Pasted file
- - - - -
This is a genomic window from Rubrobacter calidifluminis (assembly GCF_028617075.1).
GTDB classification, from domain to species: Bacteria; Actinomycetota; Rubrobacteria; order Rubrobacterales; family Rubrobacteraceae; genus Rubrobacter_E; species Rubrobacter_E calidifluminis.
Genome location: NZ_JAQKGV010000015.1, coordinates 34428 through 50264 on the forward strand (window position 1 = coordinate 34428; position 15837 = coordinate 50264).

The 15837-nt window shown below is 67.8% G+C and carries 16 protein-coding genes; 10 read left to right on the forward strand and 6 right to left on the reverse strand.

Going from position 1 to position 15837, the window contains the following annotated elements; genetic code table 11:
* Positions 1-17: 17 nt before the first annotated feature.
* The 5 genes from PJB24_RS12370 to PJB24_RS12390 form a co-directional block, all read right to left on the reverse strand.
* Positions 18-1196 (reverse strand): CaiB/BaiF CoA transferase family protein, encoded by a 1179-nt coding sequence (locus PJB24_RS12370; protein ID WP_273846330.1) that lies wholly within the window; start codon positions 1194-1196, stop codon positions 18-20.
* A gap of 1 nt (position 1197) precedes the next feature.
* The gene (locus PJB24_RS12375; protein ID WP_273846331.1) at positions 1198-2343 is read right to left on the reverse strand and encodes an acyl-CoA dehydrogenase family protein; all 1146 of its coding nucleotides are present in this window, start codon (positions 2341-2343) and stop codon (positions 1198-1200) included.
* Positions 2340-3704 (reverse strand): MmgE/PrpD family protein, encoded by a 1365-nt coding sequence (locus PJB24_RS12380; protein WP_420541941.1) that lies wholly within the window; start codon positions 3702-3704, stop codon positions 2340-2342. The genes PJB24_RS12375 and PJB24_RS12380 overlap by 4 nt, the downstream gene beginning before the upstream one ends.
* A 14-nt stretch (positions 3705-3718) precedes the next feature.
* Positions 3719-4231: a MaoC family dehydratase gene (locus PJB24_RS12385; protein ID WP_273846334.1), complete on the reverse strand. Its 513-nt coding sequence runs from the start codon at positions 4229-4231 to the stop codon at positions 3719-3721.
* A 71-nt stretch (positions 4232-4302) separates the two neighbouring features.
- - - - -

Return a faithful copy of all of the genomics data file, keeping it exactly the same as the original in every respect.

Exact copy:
This is a genomic window from Rubrobacter calidifluminis (assembly GCF_028617075.1).
GTDB classification, from domain to species: Bacteria; Actinomycetota; Rubrobacteria; order Rubrobacterales; family Rubrobacteraceae; genus Rubrobacter_E; species Rubrobacter_E calidifluminis.
Genome location: NZ_JAQKGV010000015.1, coordinates 34428 through 50264 on the forward strand (window position 1 = coordinate 34428; position 15837 = coordinate 50264).

The 15837-nt window shown below is 67.8% G+C and carries 16 protein-coding genes; 10 read left to right on the forward strand and 6 right to left on the reverse strand.

Going from position 1 to position 15837, the window contains the following annotated elements; genetic code table 11:
* Positions 1-17: 17 nt before the first annotated feature.
* The 5 genes from PJB24_RS12370 to PJB24_RS12390 form a co-directional block, all read right to left on the reverse strand.
* Positions 18-1196 (reverse strand): CaiB/BaiF CoA transferase family protein, encoded by a 1179-nt coding sequence (locus PJB24_RS12370; protein ID WP_273846330.1) that lies wholly within the window; start codon positions 1194-1196, stop codon positions 18-20.
* A gap of 1 nt (position 1197) precedes the next feature.
* The gene (locus PJB24_RS12375; protein ID WP_273846331.1) at positions 1198-2343 is read right to left on the reverse strand and encodes an acyl-CoA dehydrogenase family protein; all 1146 of its coding nucleotides are present in this window, start codon (positions 2341-2343) and stop codon (positions 1198-1200) included.
* Positions 2340-3704 (reverse strand): MmgE/PrpD family protein, encoded by a 1365-nt coding sequence (locus PJB24_RS12380; protein WP_420541941.1) that lies wholly within the window; start codon positions 3702-3704, stop codon positions 2340-2342. The genes PJB24_RS12375 and PJB24_RS12380 overlap by 4 nt, the downstream gene beginning before the upstream one ends.
* A 14-nt stretch (positions 3705-3718) precedes the next feature.
* Positions 3719-4231: a MaoC family dehydratase gene (locus PJB24_RS12385; protein ID WP_273846334.1), complete on the reverse strand. Its 513-nt coding sequence runs from the start codon at positions 4229-4231 to the stop codon at positions 3719-3721.
* A 71-nt stretch (positions 4232-4302) separates the two neighbouring features.